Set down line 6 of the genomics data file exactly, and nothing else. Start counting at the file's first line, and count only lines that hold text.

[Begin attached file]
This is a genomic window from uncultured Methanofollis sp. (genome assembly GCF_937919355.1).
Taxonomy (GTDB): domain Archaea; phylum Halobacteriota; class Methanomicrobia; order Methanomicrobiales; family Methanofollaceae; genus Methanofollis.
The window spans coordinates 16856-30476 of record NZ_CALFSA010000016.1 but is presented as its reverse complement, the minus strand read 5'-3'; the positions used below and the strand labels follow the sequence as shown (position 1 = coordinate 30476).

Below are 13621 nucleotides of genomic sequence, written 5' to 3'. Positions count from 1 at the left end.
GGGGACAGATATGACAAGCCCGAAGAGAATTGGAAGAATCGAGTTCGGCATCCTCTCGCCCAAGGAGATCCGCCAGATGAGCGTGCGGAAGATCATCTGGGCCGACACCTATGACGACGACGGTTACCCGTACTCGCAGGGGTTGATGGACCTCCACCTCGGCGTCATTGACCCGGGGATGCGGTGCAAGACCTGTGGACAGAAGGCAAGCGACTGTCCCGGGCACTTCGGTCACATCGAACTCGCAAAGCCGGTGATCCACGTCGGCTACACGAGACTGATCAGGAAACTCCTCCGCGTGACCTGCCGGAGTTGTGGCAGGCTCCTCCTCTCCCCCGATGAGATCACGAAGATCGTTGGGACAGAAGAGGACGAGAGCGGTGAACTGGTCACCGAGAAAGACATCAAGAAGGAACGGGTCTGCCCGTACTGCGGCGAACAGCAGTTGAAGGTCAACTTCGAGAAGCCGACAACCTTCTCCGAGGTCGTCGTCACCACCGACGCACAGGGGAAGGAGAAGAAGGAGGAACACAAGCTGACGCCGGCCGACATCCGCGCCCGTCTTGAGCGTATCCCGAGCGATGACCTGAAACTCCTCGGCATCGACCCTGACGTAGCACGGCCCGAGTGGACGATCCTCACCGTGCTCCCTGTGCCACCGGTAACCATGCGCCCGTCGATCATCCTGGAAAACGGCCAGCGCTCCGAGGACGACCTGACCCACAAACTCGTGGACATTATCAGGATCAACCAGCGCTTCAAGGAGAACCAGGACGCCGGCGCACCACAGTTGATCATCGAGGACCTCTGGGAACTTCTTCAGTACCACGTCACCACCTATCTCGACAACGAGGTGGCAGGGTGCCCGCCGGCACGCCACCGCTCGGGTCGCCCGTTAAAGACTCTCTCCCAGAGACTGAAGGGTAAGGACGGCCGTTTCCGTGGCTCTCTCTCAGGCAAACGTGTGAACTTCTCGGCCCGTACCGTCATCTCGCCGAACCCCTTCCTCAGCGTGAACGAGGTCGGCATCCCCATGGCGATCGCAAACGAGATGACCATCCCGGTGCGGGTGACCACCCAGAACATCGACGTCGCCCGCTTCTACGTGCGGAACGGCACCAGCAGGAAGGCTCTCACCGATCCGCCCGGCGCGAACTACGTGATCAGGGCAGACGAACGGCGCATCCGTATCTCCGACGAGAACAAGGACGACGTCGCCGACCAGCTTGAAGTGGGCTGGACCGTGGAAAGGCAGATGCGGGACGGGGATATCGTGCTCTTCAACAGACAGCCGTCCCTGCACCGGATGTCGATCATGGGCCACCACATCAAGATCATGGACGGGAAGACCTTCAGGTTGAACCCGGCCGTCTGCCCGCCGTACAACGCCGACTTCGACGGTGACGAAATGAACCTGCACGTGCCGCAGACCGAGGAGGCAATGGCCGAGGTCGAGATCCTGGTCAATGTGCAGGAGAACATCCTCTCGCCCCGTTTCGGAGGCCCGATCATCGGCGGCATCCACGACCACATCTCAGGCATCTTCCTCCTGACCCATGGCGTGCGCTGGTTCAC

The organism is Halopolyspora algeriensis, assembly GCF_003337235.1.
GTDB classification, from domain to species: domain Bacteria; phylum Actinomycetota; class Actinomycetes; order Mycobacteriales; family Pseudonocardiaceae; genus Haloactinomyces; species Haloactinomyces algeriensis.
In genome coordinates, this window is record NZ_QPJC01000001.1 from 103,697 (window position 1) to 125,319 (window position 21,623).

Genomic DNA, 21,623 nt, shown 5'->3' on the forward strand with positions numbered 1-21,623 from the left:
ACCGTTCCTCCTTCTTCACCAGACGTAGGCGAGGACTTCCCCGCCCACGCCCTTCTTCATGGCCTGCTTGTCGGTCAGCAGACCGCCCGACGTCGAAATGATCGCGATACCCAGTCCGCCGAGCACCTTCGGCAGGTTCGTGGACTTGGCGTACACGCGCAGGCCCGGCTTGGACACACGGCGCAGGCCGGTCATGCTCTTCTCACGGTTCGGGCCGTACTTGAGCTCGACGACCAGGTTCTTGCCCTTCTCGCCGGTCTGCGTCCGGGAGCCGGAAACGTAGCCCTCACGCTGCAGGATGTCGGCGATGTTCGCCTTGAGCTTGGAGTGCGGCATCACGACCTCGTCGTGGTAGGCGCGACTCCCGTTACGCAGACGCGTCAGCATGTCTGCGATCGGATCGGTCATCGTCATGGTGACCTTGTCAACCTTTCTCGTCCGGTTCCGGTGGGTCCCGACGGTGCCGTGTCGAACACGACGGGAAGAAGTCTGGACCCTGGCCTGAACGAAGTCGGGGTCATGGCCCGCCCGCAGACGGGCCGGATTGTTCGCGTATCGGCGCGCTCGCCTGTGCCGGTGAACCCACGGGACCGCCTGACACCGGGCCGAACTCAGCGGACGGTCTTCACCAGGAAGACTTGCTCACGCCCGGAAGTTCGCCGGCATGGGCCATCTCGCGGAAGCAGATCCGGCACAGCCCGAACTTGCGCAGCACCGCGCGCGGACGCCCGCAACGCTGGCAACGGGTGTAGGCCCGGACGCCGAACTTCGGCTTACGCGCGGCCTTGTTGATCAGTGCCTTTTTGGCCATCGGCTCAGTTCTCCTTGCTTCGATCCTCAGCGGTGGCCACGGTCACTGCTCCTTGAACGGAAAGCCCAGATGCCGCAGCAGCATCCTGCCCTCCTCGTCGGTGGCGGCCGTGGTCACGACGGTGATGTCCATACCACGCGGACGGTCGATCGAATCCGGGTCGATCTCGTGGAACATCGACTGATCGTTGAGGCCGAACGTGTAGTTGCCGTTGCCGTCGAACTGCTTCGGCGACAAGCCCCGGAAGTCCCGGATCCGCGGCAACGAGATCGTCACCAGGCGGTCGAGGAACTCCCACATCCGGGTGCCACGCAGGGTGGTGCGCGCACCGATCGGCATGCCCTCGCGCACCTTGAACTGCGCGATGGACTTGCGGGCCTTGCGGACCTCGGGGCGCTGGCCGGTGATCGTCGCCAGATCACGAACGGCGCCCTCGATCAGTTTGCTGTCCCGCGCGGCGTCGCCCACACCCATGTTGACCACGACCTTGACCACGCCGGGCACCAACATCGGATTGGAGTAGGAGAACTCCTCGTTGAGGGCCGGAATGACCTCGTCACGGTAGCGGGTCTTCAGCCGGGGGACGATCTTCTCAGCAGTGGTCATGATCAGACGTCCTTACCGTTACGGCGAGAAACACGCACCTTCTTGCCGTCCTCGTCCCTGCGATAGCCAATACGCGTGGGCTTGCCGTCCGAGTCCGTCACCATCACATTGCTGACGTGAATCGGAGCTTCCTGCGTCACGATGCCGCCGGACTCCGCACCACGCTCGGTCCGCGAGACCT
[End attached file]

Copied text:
The organism is Halopolyspora algeriensis, assembly GCF_003337235.1.